Dual-degree grad has head start on success ; Only 19: He's already a successful businessman, but he plans to have an MBA degree by age 21
May 29, 2004, Saturday
The Salt Lake Tribune
Salt Lake Tribune (Utah)
Christon Horstman is picking up two bachelor's degrees -- one in accounting, the other in finance -- today during Westminster College's 129th commencement.
That comes as no surprise to folks who know the 19-year-old business owner, competitive skier and former child actor. He graduated from Park City High School four days after turning 16.
Horstman -- home-schooled for two years during his elementary years, then skipping the eighth and 11th grades -- rejects any notion that he's "smart." He sees himself as an average guy who set goals and then works hard to achieve them.
"There are some extraordinary, smart people who don't have to try. . . . I try very hard," said Horstman. He is graduating summa cum laude, a recognition for college graduates with excellent academic standing.
He already is enrolled in Westminster's master of business administration program, having declined offers from Wharton Business School and Massachusetts Institute of Technology.
The new goal: to have his MBA before he's 21. He turns 20 on Monday.
The Horstman family moved to Utah six years ago so that Christon could train as a ski racer. He made the junior Olympic team three years in a row, said his mother, Susan Horstman.
At 17, Horstman enrolled in Westminster's aviation program while working for a flight school in Heber City. His mother said he had decided he wanted to be a commercial pilot like his parents.
Susan Horstman was the first female pilot for Pan Am Airlines, and was based in Berlin for a number of years. His father, Chriss Horstman, was a pilot for Continental. Both now are retired; they also have since divorced.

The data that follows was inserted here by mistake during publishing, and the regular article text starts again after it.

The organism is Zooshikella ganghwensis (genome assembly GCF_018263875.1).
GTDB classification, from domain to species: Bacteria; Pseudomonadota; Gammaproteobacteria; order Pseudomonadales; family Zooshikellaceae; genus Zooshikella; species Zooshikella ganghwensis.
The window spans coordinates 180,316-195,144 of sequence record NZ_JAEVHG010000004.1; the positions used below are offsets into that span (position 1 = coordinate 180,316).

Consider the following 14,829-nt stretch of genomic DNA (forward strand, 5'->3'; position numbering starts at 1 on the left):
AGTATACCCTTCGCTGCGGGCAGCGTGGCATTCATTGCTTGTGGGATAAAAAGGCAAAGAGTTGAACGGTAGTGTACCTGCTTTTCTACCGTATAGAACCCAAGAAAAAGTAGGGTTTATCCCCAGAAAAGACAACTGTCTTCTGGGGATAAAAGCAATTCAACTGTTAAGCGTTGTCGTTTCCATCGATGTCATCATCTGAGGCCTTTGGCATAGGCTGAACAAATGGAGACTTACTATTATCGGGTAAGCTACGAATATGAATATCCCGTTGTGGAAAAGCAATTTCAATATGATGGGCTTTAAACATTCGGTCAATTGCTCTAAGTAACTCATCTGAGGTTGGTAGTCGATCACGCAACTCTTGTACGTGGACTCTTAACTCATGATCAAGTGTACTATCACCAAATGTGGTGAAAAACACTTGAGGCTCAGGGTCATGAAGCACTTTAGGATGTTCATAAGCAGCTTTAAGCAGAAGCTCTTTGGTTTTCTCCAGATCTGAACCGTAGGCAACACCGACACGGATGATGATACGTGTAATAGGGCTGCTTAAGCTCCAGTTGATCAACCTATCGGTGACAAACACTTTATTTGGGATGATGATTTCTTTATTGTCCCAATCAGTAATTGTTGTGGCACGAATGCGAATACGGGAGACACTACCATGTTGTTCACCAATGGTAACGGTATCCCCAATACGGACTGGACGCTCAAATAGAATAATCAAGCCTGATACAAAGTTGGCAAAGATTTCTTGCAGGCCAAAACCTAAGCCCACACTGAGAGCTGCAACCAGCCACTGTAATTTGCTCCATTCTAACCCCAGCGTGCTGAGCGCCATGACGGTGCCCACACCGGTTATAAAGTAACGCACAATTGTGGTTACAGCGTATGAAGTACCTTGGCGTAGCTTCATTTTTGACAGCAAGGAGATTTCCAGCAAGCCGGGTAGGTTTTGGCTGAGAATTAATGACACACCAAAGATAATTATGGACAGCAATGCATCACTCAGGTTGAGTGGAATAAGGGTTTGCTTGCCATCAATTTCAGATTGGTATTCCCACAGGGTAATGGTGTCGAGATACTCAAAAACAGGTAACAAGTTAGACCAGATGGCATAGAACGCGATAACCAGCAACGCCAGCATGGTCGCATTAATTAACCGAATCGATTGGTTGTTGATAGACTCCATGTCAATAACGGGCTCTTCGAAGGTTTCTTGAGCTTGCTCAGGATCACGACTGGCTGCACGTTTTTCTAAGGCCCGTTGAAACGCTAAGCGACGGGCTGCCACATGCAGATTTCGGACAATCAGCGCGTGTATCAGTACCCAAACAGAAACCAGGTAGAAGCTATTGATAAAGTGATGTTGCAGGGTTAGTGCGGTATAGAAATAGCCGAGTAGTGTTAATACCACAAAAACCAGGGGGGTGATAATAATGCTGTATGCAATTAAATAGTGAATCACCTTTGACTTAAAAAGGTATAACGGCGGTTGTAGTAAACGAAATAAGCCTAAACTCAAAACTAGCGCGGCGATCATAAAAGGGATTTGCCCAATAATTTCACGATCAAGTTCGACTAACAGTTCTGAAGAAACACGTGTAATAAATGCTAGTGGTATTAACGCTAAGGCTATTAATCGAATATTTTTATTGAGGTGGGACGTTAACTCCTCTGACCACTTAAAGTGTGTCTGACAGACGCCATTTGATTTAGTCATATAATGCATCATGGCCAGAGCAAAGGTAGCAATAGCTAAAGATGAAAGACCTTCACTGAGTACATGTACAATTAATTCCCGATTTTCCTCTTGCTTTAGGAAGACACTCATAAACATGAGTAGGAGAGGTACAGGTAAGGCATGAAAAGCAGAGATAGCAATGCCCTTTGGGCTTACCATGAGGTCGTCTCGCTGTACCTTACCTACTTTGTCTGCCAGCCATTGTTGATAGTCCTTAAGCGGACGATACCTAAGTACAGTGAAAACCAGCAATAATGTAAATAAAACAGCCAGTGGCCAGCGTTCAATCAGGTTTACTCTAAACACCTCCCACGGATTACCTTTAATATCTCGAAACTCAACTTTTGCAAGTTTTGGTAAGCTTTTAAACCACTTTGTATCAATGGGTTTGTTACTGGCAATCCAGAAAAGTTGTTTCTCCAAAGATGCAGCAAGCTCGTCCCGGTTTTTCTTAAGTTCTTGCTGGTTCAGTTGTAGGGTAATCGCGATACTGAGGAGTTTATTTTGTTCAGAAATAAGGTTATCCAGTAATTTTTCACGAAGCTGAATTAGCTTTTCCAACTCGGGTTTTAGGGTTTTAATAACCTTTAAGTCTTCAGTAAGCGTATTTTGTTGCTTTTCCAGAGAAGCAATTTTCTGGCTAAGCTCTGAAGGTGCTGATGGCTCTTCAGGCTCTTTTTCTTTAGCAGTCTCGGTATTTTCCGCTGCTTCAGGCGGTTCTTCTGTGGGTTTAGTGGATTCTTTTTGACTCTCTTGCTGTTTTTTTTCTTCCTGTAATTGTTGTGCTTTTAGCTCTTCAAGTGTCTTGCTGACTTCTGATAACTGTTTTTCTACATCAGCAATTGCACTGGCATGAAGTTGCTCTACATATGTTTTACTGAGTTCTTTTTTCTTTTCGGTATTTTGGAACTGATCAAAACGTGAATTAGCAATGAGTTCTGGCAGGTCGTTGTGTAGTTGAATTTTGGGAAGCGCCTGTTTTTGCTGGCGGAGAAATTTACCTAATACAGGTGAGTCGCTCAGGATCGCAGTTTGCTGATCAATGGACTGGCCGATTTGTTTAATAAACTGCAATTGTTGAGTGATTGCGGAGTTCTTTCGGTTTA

But Horstman soon switched his major from aviation to business because he wanted a "backup career." He also began paying attention to some of the poor business decisions being made where he worked.
"I saw an opportunity and decided to start my own flight school and compete against them," Horstman said. He also ended up competing against Westminster.
Last September, with a little more than $ 1,000 in seed money and airplanes leased by the hour, he started Cornerstone Aviation at Salt Lake City International Airport. He now has nine employees, including his mother.
"That's what has been so good about having a business and studying how a business works. I could apply what I was learning in the classroom," said Horstman.
Roger Ignatius, director and associate professor of finance at Westminster, describes Horstman as "intelligent and dedicated."
"He was one of my best students," said Ignatius. "He's very mature for his age."
Westminster associate professor of accounting Claire Richards also found Horstman to be "self-directed and having lots of potential."
"He has a very clear vision for someone so young," said Richards.
Because of Horstman's early work as a child actor in New York City and his parents traveling for work, he often would be absent from his elementary classes. Tired of wrestling with the school system, his mother home-schooled him for the sixth and seventh grade; he also traveled with them.
"You get a better education about most things when you're able to see it in real life," said Susan Horstman, adding that she and his father also encouraged their son to explore as much as possible. "He learned to fine-tune his goals and be the best at whatever he did."